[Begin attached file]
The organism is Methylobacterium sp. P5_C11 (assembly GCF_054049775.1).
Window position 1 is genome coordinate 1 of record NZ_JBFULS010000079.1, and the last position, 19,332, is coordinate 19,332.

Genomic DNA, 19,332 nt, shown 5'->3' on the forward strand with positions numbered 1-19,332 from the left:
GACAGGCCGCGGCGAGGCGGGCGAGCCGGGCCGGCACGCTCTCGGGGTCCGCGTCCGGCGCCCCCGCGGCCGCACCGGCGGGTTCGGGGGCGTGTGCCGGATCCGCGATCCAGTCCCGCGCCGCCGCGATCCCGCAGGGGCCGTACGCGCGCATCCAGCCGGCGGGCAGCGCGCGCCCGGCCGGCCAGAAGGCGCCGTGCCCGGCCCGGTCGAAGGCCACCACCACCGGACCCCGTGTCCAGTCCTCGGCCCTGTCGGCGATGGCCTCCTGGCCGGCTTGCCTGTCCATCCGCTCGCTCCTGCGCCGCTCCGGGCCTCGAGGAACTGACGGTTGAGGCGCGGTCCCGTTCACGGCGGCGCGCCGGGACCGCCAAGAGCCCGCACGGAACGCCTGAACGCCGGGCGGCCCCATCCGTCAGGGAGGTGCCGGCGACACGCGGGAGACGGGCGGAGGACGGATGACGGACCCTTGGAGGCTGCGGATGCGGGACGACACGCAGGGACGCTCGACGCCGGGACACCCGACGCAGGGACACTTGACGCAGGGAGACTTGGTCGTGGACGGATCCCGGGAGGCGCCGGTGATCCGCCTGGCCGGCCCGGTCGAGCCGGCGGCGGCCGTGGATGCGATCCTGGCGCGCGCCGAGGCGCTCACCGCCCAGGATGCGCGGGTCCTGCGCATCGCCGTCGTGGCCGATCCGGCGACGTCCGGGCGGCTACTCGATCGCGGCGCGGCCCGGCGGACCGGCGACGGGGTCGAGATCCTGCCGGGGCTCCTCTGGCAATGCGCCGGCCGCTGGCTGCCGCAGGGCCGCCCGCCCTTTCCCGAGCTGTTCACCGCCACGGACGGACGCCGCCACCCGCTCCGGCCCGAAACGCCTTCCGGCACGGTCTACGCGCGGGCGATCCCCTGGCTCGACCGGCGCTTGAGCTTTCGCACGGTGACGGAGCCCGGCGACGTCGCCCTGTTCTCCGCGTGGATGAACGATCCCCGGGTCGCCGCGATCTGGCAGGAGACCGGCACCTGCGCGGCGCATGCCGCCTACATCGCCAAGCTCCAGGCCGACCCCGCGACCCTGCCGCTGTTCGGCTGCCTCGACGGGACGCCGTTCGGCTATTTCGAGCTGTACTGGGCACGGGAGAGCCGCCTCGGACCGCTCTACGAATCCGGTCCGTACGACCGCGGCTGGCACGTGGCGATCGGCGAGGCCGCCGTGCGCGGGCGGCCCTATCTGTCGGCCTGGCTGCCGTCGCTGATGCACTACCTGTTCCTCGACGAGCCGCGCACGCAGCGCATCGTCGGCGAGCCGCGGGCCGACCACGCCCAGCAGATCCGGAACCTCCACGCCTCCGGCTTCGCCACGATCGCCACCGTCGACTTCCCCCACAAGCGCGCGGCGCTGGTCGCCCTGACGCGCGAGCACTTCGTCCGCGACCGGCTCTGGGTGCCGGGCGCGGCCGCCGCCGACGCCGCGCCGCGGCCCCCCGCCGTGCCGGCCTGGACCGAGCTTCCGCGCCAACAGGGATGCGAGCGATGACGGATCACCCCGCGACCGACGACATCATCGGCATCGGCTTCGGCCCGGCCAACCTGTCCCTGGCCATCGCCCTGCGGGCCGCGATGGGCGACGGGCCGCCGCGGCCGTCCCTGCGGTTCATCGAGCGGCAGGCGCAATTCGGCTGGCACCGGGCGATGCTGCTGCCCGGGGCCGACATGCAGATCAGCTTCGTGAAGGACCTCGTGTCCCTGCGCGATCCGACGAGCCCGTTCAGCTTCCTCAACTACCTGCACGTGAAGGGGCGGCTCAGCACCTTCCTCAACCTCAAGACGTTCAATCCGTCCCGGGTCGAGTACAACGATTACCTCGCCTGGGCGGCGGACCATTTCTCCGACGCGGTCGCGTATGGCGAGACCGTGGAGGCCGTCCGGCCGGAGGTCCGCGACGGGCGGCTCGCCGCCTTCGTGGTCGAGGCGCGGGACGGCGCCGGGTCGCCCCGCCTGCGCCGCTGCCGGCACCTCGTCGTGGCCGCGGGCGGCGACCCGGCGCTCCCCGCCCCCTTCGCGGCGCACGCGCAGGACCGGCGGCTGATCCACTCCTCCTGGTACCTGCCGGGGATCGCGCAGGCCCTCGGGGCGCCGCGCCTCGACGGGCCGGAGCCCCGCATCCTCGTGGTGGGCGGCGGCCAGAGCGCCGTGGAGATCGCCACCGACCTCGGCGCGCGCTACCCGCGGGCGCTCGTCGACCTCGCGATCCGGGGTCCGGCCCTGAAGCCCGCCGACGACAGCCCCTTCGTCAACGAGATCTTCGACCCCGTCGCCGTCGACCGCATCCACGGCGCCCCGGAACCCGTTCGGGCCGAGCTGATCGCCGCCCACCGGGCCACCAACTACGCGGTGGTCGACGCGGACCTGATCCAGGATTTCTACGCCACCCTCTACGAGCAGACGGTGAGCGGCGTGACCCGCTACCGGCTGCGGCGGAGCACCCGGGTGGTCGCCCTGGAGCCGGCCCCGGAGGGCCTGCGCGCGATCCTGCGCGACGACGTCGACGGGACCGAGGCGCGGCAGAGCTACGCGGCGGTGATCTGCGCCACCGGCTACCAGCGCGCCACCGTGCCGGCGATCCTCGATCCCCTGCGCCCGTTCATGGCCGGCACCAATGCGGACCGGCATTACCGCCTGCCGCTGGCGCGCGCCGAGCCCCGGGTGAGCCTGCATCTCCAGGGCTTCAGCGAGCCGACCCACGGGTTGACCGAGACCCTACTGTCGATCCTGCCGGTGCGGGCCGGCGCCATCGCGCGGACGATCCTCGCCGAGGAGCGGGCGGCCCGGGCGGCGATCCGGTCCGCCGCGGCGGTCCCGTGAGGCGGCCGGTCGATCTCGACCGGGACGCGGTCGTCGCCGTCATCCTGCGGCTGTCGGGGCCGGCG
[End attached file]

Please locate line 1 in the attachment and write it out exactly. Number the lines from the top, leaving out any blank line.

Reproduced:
The organism is Methylobacterium sp. P5_C11 (assembly GCF_054049775.1).